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The Family Plot

Posted by Elisa Taub
The Family Plot

My husband calls me morbid, but I think of it more as just being prepared. I'm talking about the recent trip my father and I took to buy cemetery plots. Yes I know, I've heard all the comments. "You're too young to be thinking like this." "You'll bring bad luck to your family." And my favorite... "Eeew!"

Well, believe it or not there are several reasons I embarked on this adventure and believe me it was an adventure. In fact in a strange way, it was kind of fun.

First of all, morbid as it sounds, you never know when your time is about to be up. As time whizzes by, I'll simply keep putting off this task until I do bite the dust, and I imagine at that time my loved ones won't be in the mood to do the land shopping.

Second, it's actually a bargain if you buy a plot when you are young. Prices will continue to rise and who knows what your financial future will look like. And you know me... I can't pass up a good buy.

But finally, the main reason I chose to buy my plot now had to do with the classic tenet of real estate -- Location. Location. Location. I knew I wanted to be buried where my parents and grandparents would be and I wanted a good spot overlooking the valley.

Finding the exact spot was not as easy as it sounds. Ours is a rather large cemetery so we had to scout out a general location before finding out what specifically was available. After visiting various family members, my father and I set out to find our final resting spots, talking about how nice it would be to be together, and weighing the many options.

First there was the issue of water. Our cemetery has several fountains throughout the grounds and in fact my uncle has a plot near one of them. We wanted to be near him but I had to put my foot down. Do they turn those fountains off at night? I mean who wants to listen to running water for all of eternity? Not me. Any plot near a water feature was ruled out.

I really wanted us to be in an area that was semi-flat so that when we had our funerals it would be easy for our friends and family to stand. Crazy? I think not. My father has a lot of friends, family and is very involved in the community, so I figure his funeral will be rather large and being the hostess that I am, I want everyone to be comfortable and "have a good time."

My idea was vetoed however, as my father found a spot on a hill overlooking the city where we both grew up. It really is quite a view if I do say so myself. It was, however, close to a memorial statue complete with eternal flame, which we found out is quite a popular spot for ceremonies. Who wants a bunch of strangers trampling over you a couple of times a year? We moved 10 plots to the left.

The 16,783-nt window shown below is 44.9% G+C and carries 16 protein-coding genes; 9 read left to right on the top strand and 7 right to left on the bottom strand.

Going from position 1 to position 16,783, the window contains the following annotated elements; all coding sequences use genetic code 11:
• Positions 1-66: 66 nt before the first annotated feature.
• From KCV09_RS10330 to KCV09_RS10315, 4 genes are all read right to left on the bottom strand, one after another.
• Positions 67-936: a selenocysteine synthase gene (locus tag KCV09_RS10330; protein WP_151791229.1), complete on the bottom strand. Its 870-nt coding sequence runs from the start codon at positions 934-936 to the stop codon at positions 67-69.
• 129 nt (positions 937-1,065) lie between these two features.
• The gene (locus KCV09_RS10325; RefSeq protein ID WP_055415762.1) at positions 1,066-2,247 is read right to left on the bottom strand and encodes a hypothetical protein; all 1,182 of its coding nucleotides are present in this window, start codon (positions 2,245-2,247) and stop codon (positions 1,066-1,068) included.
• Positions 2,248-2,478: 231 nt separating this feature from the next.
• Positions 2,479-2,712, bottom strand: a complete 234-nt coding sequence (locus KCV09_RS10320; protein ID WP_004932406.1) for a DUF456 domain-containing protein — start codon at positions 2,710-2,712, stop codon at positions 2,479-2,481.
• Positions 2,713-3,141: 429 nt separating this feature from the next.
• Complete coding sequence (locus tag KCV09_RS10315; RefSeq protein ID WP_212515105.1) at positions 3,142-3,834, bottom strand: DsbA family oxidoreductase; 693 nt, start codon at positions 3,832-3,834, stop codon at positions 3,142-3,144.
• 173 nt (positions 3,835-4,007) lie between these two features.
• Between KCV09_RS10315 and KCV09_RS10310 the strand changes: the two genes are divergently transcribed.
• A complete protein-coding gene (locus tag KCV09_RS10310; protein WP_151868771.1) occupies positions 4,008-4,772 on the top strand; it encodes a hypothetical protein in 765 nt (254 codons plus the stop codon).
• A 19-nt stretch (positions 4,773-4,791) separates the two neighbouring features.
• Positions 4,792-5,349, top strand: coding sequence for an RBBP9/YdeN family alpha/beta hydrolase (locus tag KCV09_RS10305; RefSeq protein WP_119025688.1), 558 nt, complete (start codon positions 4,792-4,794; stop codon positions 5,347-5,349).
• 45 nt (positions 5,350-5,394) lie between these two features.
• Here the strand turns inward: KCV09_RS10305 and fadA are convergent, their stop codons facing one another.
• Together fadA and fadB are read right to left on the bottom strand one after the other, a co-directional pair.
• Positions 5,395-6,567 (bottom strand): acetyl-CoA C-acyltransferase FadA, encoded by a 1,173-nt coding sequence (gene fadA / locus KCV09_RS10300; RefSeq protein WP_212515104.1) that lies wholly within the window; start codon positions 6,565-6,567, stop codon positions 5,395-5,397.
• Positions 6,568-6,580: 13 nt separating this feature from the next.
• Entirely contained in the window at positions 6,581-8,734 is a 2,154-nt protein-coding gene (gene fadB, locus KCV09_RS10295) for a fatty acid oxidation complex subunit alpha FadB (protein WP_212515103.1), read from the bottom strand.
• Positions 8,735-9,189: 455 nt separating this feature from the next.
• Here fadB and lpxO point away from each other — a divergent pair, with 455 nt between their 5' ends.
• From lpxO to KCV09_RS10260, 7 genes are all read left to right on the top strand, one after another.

Trees were also something to consider. We were in the newer section of the cemetery and they had planted a few spindly trees. We tried to imagine how tall they would grow and in what direction, being we were on a hill. I wanted to give our visitors a shady spot to hang out on those hot California days.

Finally we found our perfect spot. But this wasn't the end of our journey. You see, although we were the only two who wanted to go look for a plot, the only two who were laughed at for our forward thinking, and the only two who were morbid enough, we still had to get site approval from my mother and my husband. So unfair!

So we schlepped them out to the cemetery and listened to their two cents. My mother agreed about the water feature issue. My parents have had several floods in their house and basically she decided she'd like a little peace in the after life. So that was settled.

My husband suggested a flatter piece of land, but honestly no one was going to argue this point with my father. After all it was a gorgeous view and we all agreed that since our time to go hopefully wouldn't be for a while, we might as well give in to the first come first served notion.

We signed the paperwork, paid our fees and now are all set for the future. It really is a comforting feeling knowing I've got all my ducks in a row. My husband finds it a bit more unsettling. Recently, he had a business meeting near the cemetery, and during his pitch he glanced toward the window and realized he could see his final resting place. Let's just say it wasn't exactly the deal he was hoping to close...

Elisa Taub is the editor and founder of She lives in Los Angeles, with her husband, two children and a dog.